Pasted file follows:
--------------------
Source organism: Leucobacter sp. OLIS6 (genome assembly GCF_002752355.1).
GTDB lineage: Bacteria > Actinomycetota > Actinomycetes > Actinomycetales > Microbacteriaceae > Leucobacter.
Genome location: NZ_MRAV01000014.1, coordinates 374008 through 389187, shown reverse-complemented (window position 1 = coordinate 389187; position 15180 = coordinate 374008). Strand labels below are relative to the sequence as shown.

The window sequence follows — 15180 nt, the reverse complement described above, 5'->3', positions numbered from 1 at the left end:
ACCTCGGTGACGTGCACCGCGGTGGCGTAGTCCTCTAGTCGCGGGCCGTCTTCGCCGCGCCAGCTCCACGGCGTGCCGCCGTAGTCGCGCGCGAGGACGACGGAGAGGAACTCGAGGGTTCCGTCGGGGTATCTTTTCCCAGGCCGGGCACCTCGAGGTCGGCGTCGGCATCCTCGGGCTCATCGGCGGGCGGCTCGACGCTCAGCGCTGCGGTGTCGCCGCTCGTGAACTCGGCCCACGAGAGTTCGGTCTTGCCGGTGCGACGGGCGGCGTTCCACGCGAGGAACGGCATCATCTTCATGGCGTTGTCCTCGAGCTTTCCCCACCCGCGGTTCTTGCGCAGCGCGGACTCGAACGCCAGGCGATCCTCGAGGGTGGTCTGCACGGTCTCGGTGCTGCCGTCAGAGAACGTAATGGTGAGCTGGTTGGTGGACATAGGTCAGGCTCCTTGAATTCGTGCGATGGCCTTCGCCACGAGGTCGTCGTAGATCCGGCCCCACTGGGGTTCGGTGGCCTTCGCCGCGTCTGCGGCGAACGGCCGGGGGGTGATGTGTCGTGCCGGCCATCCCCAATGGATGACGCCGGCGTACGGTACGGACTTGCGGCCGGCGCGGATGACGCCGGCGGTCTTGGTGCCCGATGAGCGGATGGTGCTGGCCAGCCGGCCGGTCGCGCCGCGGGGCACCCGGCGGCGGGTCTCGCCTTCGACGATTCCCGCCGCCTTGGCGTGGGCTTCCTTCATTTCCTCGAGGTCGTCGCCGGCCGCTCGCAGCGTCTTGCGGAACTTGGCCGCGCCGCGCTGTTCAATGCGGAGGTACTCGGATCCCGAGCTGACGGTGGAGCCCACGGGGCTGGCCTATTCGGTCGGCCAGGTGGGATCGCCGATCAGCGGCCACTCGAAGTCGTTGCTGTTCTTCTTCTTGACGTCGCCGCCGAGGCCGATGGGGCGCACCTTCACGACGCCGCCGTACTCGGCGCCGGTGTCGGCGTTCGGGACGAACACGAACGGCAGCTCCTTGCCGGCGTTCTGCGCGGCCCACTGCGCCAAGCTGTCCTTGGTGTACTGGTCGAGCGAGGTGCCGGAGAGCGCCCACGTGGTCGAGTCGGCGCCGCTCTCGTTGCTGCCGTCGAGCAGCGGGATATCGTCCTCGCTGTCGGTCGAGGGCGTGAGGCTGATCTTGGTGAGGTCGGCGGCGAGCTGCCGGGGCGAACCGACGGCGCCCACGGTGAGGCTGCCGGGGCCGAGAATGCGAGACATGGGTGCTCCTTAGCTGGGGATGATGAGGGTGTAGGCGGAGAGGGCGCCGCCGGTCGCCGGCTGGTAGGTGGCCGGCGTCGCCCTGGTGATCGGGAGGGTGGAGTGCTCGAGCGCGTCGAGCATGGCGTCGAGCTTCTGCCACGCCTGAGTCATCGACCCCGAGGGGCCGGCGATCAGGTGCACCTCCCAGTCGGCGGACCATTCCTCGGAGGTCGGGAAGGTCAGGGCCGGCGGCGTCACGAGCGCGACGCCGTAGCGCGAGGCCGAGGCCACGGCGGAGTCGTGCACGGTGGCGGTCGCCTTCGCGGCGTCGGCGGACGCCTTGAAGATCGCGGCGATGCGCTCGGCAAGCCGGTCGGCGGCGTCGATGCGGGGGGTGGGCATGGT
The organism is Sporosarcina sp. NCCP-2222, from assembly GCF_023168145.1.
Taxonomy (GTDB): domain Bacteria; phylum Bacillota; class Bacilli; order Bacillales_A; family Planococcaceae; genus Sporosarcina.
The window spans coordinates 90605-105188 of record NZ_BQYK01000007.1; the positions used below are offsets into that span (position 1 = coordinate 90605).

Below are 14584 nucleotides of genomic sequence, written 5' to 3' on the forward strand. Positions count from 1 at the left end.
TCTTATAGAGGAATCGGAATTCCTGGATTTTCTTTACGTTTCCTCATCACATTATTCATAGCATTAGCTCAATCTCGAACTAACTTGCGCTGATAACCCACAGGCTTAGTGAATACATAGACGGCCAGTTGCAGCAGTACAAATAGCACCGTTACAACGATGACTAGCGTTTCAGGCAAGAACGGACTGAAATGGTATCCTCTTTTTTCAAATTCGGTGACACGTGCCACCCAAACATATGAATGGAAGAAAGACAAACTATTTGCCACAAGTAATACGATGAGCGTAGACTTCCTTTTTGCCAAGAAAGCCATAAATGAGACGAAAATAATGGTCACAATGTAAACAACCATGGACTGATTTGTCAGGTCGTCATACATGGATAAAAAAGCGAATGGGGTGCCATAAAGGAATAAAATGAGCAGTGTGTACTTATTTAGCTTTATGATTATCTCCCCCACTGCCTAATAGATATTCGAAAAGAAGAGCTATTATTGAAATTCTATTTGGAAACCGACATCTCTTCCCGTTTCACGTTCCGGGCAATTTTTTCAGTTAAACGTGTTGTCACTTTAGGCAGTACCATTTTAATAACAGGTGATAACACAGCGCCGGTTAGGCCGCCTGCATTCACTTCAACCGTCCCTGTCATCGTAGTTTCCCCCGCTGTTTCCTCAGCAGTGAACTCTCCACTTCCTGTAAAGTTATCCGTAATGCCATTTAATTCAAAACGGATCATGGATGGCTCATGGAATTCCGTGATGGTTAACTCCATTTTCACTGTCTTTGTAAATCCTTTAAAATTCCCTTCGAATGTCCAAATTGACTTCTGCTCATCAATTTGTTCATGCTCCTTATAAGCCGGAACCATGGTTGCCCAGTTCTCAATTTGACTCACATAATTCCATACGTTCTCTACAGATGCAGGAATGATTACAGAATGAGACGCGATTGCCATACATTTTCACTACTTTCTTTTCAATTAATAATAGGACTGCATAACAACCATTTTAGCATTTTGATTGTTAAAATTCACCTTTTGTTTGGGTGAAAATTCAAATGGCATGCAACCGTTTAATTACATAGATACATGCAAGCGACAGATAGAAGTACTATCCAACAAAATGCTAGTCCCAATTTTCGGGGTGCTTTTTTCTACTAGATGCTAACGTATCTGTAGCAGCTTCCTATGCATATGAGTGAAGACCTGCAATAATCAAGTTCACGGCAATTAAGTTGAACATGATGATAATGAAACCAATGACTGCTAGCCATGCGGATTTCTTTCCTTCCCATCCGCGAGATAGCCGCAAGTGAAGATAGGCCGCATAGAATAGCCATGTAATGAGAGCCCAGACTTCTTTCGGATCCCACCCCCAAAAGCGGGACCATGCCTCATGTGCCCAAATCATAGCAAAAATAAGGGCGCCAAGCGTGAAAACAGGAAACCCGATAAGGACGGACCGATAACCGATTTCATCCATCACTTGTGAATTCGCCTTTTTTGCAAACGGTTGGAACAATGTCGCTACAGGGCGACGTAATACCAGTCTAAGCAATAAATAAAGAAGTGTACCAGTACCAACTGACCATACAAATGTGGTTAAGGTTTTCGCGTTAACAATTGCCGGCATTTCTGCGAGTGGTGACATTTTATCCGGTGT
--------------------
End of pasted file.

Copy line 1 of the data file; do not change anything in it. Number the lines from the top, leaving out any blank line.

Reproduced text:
Source organism: Leucobacter sp. OLIS6 (genome assembly GCF_002752355.1).